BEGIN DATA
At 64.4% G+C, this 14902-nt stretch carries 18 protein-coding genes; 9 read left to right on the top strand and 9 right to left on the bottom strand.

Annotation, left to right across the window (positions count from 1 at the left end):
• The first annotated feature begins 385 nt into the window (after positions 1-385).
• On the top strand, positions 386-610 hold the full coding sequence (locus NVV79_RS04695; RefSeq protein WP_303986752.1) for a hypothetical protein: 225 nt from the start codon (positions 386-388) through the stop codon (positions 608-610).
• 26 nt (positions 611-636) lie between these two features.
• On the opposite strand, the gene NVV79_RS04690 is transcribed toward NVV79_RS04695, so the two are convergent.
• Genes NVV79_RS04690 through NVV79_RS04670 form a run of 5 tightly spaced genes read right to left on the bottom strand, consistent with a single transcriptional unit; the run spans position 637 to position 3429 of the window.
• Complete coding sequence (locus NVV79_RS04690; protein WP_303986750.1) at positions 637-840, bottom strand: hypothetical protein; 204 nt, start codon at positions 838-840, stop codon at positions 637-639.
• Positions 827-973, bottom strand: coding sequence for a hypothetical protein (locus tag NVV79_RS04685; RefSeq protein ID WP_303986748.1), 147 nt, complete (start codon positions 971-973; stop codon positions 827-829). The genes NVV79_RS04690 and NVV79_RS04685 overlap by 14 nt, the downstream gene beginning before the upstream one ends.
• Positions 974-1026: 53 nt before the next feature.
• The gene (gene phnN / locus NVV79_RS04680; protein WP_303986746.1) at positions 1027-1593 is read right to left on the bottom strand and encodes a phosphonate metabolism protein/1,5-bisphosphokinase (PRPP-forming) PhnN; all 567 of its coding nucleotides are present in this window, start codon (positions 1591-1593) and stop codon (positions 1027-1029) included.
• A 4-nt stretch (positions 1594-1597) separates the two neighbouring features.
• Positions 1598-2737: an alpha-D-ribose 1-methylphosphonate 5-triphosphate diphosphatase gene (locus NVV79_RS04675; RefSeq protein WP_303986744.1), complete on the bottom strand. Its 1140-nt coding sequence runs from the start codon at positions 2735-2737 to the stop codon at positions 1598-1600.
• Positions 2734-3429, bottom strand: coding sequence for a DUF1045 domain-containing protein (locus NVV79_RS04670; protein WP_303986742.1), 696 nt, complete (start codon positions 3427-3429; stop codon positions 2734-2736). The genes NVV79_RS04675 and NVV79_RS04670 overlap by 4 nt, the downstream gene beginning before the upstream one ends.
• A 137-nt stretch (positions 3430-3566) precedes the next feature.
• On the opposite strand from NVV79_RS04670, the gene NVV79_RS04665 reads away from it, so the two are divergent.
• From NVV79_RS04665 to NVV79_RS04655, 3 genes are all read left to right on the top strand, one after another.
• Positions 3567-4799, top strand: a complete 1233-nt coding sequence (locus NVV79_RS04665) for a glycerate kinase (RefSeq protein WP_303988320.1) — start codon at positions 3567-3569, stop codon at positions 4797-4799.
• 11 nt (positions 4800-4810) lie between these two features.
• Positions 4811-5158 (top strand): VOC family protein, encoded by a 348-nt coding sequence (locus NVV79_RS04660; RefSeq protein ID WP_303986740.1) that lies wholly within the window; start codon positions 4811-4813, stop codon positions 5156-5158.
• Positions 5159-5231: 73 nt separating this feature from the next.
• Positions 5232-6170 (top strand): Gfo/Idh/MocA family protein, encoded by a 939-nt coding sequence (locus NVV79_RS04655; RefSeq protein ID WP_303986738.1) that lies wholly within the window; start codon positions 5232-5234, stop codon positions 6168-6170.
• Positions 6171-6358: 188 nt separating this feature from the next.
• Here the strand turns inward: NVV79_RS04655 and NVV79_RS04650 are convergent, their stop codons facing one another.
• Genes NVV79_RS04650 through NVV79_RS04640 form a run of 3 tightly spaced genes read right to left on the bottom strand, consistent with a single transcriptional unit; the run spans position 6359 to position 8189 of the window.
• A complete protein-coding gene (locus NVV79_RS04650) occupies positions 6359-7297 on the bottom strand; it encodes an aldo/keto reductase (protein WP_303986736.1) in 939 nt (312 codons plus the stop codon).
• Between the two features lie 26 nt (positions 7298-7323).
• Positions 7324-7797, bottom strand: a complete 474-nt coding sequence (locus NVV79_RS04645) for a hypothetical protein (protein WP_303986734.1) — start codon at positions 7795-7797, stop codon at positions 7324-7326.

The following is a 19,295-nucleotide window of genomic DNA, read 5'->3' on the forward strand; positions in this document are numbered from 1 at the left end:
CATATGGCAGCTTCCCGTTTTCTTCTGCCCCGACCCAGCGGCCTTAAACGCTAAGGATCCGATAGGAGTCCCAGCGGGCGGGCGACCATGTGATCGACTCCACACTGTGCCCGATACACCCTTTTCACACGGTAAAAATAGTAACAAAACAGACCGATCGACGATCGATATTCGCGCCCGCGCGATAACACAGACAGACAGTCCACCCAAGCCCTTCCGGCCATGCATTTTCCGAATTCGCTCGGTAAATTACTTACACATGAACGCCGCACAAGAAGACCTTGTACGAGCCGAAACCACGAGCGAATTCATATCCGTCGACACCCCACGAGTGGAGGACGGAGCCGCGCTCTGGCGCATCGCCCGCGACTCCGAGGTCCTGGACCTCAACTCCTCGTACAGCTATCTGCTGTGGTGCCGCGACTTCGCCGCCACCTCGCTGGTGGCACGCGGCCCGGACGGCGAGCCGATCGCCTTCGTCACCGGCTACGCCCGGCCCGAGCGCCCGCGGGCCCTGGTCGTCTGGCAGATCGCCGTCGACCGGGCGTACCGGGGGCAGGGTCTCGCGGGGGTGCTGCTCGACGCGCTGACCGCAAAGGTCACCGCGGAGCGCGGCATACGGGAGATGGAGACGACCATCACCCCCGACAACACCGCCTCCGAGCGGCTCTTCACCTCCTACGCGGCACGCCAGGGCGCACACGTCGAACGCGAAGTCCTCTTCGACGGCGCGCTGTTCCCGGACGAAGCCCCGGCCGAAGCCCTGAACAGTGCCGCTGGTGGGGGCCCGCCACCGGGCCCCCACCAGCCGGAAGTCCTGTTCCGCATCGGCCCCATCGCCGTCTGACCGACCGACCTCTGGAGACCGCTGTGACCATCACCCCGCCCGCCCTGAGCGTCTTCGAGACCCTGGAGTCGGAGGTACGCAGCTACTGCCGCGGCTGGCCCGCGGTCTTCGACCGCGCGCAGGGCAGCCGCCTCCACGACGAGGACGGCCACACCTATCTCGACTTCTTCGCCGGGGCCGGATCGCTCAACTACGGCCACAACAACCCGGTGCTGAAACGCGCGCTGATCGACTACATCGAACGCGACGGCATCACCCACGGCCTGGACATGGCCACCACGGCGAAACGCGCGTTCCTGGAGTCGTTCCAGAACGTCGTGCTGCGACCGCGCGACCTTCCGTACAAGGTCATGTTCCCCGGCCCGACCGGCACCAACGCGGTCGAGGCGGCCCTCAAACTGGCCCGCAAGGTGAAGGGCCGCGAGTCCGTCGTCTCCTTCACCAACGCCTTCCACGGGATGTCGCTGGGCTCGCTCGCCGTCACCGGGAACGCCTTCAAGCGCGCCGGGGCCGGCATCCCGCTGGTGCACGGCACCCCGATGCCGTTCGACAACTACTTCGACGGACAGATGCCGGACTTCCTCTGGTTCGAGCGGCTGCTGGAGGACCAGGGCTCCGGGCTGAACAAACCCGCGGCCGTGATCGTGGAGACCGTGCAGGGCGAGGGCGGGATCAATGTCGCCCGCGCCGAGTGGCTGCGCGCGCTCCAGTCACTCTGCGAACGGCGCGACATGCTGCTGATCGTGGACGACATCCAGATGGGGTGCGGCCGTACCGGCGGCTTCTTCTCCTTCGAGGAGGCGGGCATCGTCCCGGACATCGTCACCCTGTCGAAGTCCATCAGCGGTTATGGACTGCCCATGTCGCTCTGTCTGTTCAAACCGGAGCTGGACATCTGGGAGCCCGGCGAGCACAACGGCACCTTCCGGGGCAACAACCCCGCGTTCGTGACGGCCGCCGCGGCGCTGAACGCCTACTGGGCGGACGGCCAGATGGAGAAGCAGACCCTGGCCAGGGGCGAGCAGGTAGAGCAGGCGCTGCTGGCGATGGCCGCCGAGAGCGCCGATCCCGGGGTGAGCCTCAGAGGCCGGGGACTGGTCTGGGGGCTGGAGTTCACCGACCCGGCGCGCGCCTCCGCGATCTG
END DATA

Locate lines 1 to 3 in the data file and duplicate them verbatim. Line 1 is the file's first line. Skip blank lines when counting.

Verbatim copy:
At 64.4% G+C, this 14902-nt stretch carries 18 protein-coding genes; 9 read left to right on the top strand and 9 right to left on the bottom strand.

Annotation, left to right across the window (positions count from 1 at the left end):
• The first annotated feature begins 385 nt into the window (after positions 1-385).